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Simpler times yesterday and today


Image: Loft

"From the narrow unshuttered window in the loft they looked out westward into a night full of stars." Ellis Peters, The Confession of Brother Haluin

I once bedded down in a hay loft for several months. Today I am happy to have the internet and a gas fire and antibiotics when needed, but I still long to live in simpler times. For instance, I want a simpler government that doesn't lie, doesn't break promises and doesn't gamble with everyone's retirement. I think the simplicity we're looking for was captured in the last pages of the Confession.

Edith Pargeter, who published the Brother Cadfael mysteries under the name Ellis Peters, began her life in 1913 simply - the "Pargeters had little money, living in a two-bedroom cottage with no gas, water, or electricity" (Oxford DNB). This simplicity of life resembled that lived by Cadfael, her 12th century monk. The riches were similar, too. Like the Benedictine Abbey, the Pargeter house was "full of books and music".

Edith was too young to be aware of World War I, but she was in the thick of World War II, serving in the Women's Royal Naval Service (WRNS) from 1940 to 1945 in the western approaches command. George VI presented her with the British Empire Medal for meritorious service on VE-day, 8 May 1944.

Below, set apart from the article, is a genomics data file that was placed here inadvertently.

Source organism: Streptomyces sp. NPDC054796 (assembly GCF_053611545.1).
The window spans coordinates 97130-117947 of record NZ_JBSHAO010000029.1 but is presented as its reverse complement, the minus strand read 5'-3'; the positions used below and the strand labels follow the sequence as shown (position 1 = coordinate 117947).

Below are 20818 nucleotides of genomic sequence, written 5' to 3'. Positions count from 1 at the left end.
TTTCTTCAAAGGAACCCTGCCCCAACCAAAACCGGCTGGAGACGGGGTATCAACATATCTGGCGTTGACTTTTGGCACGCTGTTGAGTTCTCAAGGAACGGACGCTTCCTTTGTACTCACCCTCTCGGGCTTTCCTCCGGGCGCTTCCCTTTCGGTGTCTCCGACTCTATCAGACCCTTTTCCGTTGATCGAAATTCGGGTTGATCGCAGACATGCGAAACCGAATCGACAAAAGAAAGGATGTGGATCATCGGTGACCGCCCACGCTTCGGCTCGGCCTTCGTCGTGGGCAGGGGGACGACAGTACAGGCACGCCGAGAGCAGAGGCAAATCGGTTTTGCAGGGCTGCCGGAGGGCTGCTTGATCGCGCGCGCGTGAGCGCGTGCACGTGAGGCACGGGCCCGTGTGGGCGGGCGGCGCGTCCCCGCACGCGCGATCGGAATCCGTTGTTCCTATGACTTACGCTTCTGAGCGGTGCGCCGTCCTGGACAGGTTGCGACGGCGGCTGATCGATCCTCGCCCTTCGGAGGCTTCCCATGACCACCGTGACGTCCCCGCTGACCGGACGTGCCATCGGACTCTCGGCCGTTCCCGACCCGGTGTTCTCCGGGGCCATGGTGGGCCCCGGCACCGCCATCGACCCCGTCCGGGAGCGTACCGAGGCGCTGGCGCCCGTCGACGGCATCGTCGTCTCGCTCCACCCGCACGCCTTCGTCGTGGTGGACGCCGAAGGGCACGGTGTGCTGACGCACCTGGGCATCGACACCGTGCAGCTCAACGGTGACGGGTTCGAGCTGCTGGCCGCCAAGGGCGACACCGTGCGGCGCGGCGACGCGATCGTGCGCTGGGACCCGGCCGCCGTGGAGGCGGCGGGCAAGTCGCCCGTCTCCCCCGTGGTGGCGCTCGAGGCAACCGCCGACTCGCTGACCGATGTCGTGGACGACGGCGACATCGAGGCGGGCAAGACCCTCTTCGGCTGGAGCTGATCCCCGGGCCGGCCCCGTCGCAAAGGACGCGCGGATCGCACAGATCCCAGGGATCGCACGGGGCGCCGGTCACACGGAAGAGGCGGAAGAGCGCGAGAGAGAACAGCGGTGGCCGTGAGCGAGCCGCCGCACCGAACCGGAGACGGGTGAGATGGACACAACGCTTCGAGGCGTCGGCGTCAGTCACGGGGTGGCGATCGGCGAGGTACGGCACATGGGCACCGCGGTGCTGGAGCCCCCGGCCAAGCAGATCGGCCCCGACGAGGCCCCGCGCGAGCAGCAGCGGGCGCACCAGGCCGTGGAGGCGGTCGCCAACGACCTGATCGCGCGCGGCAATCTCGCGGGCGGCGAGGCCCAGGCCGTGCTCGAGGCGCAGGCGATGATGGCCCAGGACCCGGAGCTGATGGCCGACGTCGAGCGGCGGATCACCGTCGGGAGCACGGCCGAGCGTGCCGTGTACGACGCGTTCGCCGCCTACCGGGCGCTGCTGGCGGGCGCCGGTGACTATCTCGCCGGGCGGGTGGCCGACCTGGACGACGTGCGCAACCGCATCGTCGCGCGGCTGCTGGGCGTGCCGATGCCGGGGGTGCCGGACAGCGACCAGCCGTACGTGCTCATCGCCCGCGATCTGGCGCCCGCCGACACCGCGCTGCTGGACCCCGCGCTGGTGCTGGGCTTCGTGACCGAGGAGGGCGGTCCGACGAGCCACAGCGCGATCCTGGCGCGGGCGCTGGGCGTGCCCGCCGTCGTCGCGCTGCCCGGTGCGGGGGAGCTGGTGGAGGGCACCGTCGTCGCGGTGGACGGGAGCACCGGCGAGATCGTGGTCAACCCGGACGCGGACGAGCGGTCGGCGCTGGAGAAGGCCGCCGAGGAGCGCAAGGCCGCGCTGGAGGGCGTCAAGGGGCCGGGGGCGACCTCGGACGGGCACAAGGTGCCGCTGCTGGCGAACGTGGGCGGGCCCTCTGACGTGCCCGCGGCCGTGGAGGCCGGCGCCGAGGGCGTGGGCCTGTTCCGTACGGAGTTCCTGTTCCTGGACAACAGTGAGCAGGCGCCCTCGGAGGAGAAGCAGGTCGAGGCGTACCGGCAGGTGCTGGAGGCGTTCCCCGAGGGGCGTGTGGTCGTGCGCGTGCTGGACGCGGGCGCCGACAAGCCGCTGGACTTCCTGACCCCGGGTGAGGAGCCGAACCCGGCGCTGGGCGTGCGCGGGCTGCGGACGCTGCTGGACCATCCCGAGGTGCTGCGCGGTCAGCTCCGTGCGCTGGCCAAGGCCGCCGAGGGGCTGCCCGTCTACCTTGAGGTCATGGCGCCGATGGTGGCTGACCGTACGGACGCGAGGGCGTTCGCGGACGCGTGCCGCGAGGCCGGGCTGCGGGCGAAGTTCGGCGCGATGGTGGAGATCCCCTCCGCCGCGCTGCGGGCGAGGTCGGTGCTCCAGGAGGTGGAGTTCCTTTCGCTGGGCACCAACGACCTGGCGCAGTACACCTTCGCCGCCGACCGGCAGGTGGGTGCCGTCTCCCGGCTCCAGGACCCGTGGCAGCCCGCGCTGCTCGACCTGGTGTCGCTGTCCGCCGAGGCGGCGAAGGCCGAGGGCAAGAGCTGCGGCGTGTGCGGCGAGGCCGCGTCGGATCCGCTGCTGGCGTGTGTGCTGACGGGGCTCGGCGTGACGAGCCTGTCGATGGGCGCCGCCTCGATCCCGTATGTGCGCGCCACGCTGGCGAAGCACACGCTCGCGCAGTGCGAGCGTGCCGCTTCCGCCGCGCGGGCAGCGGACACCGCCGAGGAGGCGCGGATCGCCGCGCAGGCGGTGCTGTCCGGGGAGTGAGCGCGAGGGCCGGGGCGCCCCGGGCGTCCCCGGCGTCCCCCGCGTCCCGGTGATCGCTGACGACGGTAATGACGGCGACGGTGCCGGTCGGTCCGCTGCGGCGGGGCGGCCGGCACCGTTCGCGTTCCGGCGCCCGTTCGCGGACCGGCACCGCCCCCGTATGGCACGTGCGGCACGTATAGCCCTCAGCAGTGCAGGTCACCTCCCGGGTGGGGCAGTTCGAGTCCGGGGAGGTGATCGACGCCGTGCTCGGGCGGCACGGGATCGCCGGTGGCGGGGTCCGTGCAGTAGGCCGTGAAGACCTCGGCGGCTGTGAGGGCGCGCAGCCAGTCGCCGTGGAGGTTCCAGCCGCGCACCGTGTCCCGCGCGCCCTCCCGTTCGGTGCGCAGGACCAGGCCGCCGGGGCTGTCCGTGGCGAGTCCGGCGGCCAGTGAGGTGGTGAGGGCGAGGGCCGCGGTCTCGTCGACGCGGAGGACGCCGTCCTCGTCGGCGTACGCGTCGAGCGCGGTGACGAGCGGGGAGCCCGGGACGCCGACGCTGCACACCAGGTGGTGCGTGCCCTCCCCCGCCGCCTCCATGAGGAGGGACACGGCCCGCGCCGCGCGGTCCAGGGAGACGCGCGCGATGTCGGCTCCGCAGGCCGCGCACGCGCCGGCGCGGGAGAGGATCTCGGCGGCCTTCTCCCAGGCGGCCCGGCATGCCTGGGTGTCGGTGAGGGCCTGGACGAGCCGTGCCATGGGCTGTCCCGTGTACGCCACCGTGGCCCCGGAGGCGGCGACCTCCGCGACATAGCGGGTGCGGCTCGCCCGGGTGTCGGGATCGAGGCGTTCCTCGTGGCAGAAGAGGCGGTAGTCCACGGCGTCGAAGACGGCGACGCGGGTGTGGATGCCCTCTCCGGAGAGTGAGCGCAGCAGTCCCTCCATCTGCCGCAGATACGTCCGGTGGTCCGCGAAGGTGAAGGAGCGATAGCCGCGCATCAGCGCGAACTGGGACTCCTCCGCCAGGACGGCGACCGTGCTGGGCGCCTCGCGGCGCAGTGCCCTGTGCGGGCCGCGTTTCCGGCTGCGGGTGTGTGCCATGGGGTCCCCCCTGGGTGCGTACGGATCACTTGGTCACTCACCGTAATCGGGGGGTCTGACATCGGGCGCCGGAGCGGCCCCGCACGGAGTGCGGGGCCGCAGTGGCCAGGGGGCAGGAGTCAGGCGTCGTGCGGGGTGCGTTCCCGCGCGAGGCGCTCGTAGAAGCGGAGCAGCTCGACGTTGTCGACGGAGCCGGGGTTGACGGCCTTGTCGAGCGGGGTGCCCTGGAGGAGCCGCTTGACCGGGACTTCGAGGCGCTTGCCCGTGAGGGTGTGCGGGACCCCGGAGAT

Edith Pargeter's books are "widely admired for historical depth and accuracy". The Cadfaei mysteries are set during the war waged by Matilda and Stephen for the throne of England. There is a shocking, historical episode in One Corpse Too Many when the castle of Shrewsbury is taken and the defenders are hanged. During Cadfael's journey across Shropshire in Brother Haluin's Confession, there are scenes that recall the Anglo-Saxon rebellion decades earlier and the waste that followed the Norman settlement.

These were simpler times, but like Edith Pargeter's times, and our own, they were torn by the catastrophes visited on men and women by each other.

I am drawn to a simpler life, but not so simple that I am drawing water every day. I think the still centre - the less than simple simplicity we want today - is the thing for which Cadfael was searching. Beyond the solution to his mystery, he was looking for something that changed everything -

What was changed was the replacement of falsity by truth, and however hard the assimilation might be, it must be for the better. Truth can be costly, but in the end it never falls short of value for the price paid.

That, I think, is what we want - the freeing and life-giving truth.

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